Lately, the smallest things have really tested my patience: emails or texts that don’t get returned in a timely manner (or not at all); applying for jobs that I don’t get; Portland traffic; and online ads that hijack articles I’m reading. And then there’s Comcast.
I recently was asked during a job interview “what frustrates you in the workplace?” I thought about it and then responded, “people who aren’t as passionate or work as hard as I do.” Essentially, people who don’t seem to care.
I started my blog over a year ago and I have nowhere near the page views or social media followers I want—or need for greater impact. My Small Change initiative, while having some success (for which I’m extremely grateful), isn’t where I thought it would be after a year of working tirelessly. I want more people to care—this comes from my desire to help people and make the world better.
I know that numbers don’t define my success and I recognize that I need to be patient. That’s the thing about having a passion—it takes time to build and nurture. And people do care, but I need to find them or give them time to find me. As mentioned, though, patience isn’t my strongest point these days.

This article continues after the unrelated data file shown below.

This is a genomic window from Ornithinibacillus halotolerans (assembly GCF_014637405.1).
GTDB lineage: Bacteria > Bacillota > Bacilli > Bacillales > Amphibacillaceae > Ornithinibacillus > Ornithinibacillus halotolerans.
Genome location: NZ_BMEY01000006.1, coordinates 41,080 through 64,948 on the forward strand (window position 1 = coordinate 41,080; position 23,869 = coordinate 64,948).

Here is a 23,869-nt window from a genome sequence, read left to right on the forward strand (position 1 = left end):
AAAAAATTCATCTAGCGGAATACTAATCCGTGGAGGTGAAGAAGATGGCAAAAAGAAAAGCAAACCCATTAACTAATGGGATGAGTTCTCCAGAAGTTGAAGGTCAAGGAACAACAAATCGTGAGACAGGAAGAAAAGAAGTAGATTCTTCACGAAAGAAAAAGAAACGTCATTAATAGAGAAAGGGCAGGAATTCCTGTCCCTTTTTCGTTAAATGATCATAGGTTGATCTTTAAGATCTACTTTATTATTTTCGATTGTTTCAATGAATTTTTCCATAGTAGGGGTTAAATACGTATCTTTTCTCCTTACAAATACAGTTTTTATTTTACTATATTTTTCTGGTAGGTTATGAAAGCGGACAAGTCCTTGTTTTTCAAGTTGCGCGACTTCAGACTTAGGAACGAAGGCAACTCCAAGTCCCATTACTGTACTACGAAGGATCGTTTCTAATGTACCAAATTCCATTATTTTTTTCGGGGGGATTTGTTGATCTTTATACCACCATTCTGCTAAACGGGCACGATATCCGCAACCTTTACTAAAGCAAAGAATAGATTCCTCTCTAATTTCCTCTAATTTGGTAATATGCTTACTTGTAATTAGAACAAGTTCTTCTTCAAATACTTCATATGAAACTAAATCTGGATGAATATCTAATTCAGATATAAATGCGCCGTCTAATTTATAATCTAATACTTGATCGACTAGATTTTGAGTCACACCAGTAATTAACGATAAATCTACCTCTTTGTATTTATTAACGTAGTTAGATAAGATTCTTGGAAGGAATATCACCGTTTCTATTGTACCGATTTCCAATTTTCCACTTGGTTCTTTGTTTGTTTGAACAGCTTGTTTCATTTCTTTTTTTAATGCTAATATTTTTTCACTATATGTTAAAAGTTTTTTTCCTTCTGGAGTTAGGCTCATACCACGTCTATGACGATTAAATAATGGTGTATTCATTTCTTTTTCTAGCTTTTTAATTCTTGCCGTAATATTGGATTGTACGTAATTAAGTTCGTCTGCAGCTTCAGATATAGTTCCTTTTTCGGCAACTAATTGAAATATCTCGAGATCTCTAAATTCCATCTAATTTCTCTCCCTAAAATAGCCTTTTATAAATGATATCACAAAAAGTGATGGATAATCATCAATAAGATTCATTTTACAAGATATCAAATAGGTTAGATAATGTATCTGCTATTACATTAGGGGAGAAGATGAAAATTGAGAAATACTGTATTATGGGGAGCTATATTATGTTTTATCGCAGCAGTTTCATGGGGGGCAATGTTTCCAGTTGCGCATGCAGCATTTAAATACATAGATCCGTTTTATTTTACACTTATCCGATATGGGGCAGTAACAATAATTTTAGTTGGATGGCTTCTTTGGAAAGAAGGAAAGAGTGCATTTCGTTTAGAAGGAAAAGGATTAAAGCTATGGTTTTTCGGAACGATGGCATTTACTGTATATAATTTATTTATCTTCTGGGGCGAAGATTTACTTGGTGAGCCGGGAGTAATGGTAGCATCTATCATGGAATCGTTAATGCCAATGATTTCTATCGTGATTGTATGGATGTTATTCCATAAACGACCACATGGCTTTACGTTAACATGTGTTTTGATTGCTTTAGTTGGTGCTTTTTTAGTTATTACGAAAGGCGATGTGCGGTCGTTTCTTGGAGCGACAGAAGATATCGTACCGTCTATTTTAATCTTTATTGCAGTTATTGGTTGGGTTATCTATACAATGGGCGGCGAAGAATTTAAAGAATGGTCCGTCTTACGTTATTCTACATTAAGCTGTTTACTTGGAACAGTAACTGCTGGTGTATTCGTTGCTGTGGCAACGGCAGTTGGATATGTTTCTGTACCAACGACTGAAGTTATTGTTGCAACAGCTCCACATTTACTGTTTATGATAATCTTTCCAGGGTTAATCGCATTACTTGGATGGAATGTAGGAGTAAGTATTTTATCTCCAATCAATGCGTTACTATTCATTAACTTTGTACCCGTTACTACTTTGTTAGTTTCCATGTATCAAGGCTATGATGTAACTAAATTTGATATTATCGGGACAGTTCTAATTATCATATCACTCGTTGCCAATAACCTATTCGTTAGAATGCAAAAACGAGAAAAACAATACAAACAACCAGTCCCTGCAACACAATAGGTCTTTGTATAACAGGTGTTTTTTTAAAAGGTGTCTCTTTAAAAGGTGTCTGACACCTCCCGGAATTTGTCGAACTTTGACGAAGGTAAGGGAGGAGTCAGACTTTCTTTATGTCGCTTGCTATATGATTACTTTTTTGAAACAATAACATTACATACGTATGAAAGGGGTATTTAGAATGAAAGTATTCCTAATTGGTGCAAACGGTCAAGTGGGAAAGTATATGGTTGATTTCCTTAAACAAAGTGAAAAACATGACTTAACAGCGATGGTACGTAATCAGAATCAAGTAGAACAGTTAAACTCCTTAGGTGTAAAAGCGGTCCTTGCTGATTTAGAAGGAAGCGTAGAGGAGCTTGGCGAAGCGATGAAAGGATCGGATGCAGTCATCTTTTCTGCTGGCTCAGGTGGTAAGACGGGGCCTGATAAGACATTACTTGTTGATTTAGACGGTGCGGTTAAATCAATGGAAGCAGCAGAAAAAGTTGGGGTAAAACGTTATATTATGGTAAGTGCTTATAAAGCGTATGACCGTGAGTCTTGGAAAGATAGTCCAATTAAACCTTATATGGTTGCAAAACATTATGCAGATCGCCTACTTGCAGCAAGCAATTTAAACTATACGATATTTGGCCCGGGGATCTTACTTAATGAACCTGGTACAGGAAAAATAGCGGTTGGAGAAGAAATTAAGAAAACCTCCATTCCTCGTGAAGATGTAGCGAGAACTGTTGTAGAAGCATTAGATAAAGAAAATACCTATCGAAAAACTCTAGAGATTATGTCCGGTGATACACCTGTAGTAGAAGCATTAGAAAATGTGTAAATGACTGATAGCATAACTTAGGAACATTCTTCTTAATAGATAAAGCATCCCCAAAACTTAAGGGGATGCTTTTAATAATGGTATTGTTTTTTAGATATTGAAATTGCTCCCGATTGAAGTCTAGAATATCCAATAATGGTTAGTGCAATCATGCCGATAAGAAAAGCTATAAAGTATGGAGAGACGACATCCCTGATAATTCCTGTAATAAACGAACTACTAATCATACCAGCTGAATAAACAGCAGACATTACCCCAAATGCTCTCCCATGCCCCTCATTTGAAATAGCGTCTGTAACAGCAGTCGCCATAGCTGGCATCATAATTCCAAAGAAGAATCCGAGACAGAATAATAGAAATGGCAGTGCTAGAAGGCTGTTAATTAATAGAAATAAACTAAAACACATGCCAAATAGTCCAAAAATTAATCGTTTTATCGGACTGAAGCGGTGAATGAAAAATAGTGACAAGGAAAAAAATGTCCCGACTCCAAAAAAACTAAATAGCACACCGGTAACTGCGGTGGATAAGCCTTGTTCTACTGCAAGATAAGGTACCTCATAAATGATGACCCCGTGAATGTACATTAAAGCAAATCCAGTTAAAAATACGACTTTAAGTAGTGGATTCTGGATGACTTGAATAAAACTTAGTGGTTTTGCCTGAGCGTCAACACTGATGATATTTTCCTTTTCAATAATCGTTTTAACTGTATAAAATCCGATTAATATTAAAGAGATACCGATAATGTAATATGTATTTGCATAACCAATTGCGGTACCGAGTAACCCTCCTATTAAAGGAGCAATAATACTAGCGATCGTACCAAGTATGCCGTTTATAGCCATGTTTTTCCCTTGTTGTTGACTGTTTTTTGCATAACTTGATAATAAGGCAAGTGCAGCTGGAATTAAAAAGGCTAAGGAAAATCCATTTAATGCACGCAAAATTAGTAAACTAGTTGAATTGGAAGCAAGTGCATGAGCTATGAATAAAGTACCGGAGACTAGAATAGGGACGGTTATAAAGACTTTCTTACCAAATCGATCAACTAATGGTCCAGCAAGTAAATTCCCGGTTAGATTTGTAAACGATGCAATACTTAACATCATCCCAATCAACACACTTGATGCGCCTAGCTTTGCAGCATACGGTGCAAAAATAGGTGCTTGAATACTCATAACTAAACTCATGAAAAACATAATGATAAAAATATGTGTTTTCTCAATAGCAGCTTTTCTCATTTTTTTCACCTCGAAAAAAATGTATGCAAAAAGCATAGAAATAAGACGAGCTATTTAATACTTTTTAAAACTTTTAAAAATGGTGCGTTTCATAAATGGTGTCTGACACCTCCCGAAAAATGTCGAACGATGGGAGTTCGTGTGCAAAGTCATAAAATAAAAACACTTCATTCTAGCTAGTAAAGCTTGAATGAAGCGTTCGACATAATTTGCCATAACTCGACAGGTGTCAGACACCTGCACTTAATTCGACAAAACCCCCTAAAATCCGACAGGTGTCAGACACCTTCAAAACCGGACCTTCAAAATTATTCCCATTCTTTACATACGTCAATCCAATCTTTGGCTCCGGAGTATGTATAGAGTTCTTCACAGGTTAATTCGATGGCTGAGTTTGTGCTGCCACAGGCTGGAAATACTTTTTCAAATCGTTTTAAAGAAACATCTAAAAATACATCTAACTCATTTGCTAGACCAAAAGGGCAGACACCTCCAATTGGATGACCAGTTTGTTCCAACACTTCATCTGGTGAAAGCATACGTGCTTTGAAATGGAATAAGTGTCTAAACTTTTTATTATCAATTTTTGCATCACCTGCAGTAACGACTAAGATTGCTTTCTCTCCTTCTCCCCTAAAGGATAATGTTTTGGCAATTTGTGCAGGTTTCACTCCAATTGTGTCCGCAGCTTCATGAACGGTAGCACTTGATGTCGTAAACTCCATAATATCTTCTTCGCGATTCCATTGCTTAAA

The irony is that on the trail I have patience. I slug away mile after mile, often for hours at a time; it isn’t always easy, but I do it. I sign up for races that are months away and plan my training schedule accordingly to work up to my goal distance. As runners, we get faster and stronger by doing the work; it doesn’t happen overnight. If we DNF at a race, we have to wait a year to try again—and we’re okay waiting. We need to be patient—it’s part of the process.
Google “quotes about patience” and you’ll be rewarded with enough encouragement to inspire even the most hardened criminal or cynic. Here’s a quote that is now plastered on my office wall:
“Patience is the ability to count down before you blast off.” – author unknown
In a world where technology provides us with instant gratification (same-day retail delivery, immediate video streaming, etc.) it’s also making us perpetually impatient—heck, you don’t even need to wait in line at Starbucks anymore if you text your order in advance. If a website takes too long to download or there’s too many pop-up ads, chances are I’ll close the page and move on. And I’m probably not alone.
I’m learning the best remedy for impatience is to focus on those things that bring you joy—and for me, it’s of course, running (if all else fails, try a few deep breaths). I hope that my patience on the trail will seep into my world off the trail until I blast off.
To all those out there with big ideas and dreams, I hope today’s blog post encourages you to keep pushing forward and not give up. It will happen, but it may just take a little patience.